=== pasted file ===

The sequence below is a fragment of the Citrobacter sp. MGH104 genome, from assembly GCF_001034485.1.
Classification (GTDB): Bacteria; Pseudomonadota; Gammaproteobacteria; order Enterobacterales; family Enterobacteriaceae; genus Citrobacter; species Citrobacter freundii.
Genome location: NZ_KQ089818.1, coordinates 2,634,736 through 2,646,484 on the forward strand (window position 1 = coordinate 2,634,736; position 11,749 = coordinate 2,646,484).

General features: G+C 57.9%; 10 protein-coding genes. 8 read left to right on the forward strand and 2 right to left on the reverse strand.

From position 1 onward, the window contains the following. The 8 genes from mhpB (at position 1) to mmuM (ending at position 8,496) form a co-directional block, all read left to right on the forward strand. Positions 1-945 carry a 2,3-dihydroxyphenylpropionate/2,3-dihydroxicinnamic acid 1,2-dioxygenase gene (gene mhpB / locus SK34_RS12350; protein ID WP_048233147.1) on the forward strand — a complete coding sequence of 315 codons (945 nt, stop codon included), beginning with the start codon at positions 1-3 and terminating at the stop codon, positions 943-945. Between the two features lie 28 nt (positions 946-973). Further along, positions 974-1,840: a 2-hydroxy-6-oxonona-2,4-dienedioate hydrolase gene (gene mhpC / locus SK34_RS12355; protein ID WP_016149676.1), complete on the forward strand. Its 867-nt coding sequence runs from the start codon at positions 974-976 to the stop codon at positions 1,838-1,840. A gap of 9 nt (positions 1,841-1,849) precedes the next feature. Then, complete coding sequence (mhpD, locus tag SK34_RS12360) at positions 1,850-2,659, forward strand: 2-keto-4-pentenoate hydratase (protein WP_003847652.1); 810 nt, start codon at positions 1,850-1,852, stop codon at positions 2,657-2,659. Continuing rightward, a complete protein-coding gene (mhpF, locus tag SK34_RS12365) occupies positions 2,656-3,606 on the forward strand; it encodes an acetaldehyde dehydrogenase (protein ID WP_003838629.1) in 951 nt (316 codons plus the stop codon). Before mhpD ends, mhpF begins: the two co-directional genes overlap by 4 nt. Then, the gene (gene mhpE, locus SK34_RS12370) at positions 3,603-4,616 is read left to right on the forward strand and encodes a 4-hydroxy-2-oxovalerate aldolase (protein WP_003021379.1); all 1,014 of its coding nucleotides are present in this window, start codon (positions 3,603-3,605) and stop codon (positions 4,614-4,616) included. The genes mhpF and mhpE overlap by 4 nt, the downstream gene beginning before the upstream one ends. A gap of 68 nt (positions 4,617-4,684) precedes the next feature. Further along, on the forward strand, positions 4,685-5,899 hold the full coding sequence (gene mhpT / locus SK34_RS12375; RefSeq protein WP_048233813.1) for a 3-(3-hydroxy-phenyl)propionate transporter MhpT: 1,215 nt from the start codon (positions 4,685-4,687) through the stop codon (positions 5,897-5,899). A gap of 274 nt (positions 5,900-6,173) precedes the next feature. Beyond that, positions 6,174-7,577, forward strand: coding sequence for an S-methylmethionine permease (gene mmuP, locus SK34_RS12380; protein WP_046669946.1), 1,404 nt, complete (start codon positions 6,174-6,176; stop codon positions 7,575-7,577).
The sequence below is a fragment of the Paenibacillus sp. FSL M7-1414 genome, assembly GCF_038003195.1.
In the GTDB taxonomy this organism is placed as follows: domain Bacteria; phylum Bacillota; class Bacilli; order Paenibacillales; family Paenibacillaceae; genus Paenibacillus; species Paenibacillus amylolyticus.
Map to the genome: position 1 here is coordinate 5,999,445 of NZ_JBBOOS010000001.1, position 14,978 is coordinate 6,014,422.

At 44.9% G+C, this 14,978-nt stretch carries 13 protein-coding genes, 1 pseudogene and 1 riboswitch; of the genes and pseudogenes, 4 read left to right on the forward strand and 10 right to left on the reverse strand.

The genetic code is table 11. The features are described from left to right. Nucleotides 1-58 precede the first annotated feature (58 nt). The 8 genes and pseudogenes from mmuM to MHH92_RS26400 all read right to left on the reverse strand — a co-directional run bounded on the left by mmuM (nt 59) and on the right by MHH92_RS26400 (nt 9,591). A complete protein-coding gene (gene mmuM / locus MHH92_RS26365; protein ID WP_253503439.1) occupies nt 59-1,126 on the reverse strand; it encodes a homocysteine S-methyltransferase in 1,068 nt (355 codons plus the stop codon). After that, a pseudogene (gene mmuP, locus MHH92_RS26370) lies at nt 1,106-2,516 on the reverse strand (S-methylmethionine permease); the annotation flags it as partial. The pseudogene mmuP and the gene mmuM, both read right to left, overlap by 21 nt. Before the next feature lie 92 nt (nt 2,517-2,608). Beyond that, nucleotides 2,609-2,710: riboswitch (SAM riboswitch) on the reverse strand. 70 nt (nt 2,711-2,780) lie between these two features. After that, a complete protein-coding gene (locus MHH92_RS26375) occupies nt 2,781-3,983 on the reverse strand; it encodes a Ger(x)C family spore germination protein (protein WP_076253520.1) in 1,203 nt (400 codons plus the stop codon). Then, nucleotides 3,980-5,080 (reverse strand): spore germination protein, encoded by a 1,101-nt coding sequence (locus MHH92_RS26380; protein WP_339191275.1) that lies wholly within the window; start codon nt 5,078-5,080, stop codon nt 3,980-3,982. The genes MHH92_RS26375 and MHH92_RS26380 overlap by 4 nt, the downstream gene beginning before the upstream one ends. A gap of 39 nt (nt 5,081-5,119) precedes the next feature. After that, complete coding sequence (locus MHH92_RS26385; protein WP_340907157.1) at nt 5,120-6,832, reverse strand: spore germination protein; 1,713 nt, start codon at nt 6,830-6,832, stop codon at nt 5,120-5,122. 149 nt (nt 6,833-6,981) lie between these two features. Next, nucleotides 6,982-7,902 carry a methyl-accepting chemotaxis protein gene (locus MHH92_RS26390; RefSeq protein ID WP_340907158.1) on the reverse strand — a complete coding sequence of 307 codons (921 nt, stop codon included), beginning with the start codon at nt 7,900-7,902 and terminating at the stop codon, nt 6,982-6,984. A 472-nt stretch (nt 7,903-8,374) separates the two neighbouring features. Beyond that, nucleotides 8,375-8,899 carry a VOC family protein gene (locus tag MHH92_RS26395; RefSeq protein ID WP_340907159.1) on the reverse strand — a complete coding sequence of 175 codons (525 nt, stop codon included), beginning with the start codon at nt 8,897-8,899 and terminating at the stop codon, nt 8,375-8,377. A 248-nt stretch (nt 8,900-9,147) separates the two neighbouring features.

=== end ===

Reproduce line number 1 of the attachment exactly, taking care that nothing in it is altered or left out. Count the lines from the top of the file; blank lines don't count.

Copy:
The sequence below is a fragment of the Citrobacter sp. MGH104 genome, from assembly GCF_001034485.1.